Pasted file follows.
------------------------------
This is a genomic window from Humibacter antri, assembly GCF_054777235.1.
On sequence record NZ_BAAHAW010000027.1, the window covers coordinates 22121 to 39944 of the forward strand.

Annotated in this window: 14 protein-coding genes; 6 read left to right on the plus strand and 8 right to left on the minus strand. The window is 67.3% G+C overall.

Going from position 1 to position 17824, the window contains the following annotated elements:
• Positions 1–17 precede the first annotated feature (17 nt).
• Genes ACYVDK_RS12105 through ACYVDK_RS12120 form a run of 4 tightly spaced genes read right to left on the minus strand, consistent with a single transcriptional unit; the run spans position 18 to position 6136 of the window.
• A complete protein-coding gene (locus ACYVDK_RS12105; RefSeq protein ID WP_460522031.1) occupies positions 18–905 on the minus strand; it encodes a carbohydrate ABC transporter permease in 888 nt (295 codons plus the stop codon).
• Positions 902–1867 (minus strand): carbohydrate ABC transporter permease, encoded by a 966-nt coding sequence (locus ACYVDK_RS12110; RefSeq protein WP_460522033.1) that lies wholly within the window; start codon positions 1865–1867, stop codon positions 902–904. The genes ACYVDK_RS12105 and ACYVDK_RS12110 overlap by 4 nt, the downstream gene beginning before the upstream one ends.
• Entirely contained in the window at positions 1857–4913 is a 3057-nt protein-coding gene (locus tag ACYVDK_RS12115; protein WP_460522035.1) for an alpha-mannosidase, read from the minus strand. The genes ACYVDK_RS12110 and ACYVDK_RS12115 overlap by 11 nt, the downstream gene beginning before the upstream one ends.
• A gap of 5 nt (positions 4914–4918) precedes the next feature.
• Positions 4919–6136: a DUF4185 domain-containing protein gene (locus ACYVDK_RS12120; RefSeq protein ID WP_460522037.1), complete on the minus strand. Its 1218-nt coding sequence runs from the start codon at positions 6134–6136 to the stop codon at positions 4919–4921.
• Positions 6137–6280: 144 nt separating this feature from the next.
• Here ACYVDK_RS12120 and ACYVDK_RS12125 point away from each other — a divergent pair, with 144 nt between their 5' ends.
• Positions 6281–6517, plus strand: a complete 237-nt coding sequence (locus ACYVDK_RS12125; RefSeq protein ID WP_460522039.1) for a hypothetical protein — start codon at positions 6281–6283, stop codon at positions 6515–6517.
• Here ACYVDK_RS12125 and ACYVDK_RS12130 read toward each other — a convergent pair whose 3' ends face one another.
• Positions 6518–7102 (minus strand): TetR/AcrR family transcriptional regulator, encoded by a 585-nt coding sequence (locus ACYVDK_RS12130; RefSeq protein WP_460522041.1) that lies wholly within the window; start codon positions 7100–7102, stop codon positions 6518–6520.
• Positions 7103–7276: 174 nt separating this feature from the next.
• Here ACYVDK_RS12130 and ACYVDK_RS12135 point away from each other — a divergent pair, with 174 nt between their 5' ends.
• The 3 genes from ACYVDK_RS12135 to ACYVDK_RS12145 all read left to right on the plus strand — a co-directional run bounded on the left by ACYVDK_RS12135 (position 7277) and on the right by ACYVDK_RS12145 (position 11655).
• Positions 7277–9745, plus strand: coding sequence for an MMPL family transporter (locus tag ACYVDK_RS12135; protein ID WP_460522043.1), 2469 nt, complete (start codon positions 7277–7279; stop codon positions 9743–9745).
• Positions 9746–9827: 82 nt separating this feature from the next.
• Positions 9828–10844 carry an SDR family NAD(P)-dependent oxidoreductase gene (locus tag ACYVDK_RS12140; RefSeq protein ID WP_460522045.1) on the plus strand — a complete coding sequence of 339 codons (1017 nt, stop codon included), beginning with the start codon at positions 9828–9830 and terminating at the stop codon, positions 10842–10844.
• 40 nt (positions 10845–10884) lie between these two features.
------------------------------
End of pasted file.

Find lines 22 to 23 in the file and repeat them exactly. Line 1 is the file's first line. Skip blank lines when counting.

• Positions 9828–10844 carry an SDR family NAD(P)-dependent oxidoreductase gene (locus tag ACYVDK_RS12140; RefSeq protein ID WP_460522045.1) on the plus strand — a complete coding sequence of 339 codons (1017 nt, stop codon included), beginning with the start codon at positions 9828–9830 and terminating at the stop codon, positions 10842–10844.
• 40 nt (positions 10845–10884) lie between these two features.